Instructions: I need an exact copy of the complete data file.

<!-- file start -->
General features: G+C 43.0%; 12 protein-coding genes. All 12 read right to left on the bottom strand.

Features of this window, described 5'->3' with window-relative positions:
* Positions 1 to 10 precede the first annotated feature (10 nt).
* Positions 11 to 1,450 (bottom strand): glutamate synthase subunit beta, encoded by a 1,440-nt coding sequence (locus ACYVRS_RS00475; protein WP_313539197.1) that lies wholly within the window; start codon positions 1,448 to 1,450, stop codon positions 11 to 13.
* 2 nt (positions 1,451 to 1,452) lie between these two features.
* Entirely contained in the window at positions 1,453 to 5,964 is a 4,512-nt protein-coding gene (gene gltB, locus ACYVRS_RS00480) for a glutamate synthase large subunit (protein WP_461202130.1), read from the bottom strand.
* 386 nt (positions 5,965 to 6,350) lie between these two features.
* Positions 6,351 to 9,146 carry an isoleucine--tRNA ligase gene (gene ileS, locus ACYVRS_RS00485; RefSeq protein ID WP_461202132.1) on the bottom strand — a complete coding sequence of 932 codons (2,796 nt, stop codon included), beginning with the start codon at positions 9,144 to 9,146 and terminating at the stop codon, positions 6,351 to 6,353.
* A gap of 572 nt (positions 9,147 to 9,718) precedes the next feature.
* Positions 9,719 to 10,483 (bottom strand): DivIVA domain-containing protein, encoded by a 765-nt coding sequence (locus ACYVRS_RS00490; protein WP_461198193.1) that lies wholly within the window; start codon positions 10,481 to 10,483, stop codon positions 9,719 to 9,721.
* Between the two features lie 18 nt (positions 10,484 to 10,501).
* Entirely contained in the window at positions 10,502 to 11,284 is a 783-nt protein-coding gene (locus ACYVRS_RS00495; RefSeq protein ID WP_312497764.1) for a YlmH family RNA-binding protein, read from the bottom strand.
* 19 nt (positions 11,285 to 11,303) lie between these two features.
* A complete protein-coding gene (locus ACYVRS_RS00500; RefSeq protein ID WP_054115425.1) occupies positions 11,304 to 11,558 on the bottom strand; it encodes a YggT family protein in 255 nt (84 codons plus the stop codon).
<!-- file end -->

General features: G+C 43.0%; 12 protein-coding genes. All 12 read right to left on the bottom strand.

Features of this window, described 5'->3' with window-relative positions:
* Positions 1 to 10 precede the first annotated feature (10 nt).
* Positions 11 to 1,450 (bottom strand): glutamate synthase subunit beta, encoded by a 1,440-nt coding sequence (locus ACYVRS_RS00475; protein WP_313539197.1) that lies wholly within the window; start codon positions 1,448 to 1,450, stop codon positions 11 to 13.
* 2 nt (positions 1,451 to 1,452) lie between these two features.
* Entirely contained in the window at positions 1,453 to 5,964 is a 4,512-nt protein-coding gene (gene gltB, locus ACYVRS_RS00480) for a glutamate synthase large subunit (protein WP_461202130.1), read from the bottom strand.
* 386 nt (positions 5,965 to 6,350) lie between these two features.
* Positions 6,351 to 9,146 carry an isoleucine--tRNA ligase gene (gene ileS, locus ACYVRS_RS00485; RefSeq protein ID WP_461202132.1) on the bottom strand — a complete coding sequence of 932 codons (2,796 nt, stop codon included), beginning with the start codon at positions 9,144 to 9,146 and terminating at the stop codon, positions 6,351 to 6,353.
* A gap of 572 nt (positions 9,147 to 9,718) precedes the next feature.
* Positions 9,719 to 10,483 (bottom strand): DivIVA domain-containing protein, encoded by a 765-nt coding sequence (locus ACYVRS_RS00490; protein WP_461198193.1) that lies wholly within the window; start codon positions 10,481 to 10,483, stop codon positions 9,719 to 9,721.
* Between the two features lie 18 nt (positions 10,484 to 10,501).
* Entirely contained in the window at positions 10,502 to 11,284 is a 783-nt protein-coding gene (locus ACYVRS_RS00495; RefSeq protein ID WP_312497764.1) for a YlmH family RNA-binding protein, read from the bottom strand.
* 19 nt (positions 11,285 to 11,303) lie between these two features.
* A complete protein-coding gene (locus ACYVRS_RS00500; RefSeq protein ID WP_054115425.1) occupies positions 11,304 to 11,558 on the bottom strand; it encodes a YggT family protein in 255 nt (84 codons plus the stop codon).